Hawks 'claim pokies revenue as benefit' - Sports News - Fanatics - the world's biggest events

Hawks 'claim pokies revenue as benefit'

05/10/2008 06:58:12 AM Comments (0)

Cashed-up premiership team Hawthorn has paid itself almost $2 million in revenue from its poker machine club - and then claimed it as a community benefit.

Fairfax newspapers say the triumphant Hawks - along with other AFL clubs that own poker machine venues - have been exploiting a legislative loophole that allows them to claim a smorgasbord of venue expenses and running costs as community benefits.

In total, Hawthorn claimed that last financial year it pumped $3.3 million of revenue from its poker machine venue, Vegas at Waverley Gardens, back into the community.

However, analysis of the payments shows only $3,058 - or 0.1 per cent - was for genuine community gifts or sponsorships unrelated to running the business, Fairfax says.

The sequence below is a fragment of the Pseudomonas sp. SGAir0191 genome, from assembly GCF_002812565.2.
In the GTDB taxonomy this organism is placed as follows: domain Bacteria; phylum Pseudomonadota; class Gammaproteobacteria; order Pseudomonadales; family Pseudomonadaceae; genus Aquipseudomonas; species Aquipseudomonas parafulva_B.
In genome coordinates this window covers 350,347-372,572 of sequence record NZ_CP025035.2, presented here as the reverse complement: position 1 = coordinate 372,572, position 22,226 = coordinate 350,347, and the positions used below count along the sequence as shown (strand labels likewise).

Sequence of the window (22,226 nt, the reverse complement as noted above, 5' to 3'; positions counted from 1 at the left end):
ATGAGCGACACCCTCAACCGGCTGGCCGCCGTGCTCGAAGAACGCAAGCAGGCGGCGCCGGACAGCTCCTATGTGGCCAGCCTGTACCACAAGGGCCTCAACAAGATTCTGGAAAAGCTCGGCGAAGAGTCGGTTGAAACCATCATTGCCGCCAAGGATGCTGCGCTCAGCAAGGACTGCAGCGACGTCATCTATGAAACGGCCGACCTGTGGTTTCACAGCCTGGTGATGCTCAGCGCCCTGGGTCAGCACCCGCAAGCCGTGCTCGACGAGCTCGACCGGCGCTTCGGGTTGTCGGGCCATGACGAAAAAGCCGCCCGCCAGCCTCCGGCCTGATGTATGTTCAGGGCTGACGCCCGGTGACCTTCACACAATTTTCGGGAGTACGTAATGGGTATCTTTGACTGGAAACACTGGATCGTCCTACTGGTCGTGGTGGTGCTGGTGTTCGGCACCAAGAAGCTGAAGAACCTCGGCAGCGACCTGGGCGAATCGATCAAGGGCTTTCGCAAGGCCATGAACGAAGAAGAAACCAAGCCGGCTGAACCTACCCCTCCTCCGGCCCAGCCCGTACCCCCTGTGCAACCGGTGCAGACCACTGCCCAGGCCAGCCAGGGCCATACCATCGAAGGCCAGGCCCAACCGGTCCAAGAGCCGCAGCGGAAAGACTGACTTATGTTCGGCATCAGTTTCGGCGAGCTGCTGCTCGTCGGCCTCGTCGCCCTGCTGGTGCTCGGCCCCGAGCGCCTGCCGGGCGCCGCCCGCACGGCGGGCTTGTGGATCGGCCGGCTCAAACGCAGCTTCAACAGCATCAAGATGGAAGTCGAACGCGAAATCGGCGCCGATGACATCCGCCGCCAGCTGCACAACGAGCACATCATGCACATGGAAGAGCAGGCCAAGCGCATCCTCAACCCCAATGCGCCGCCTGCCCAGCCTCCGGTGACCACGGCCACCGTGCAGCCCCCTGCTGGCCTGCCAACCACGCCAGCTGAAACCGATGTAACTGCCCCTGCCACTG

The extent to which Hawthorn has manipulated its ethical obligations to the community as an owner of a poker machine venue was revealed last week when it lodged its community benefit statement with Victoria's gambling regulator.

The $1.9 million payment, to "subsidise football operations", was listed as a community benefit. It is all the more curious as records show that Hawthorn made no such claim last year, Fairfax says.

A spokesman for the Hawthorn Football Club said the club was busy conducting its Best and Fairest on Saturday and declined to comment.

The club - which also claimed the community had benefited from the purchase of nine televisions and monitors and a calculator - has come under fire from anti-gambling groups after winning approval in July to operate 80 poker machines in the economically repressed Caroline Springs in Melbourne's west.

A Monash University analysis of community benefit statements lodged by the AFL clubs that own gambling venues found they contributed $15.6 million to the community last financial year. But only 4.1 per cent of claims were for genuine charitable or benevolent purposes - the rest was for ongoing costs of venues such as wages, electricity, cleaning, rent and repairs.

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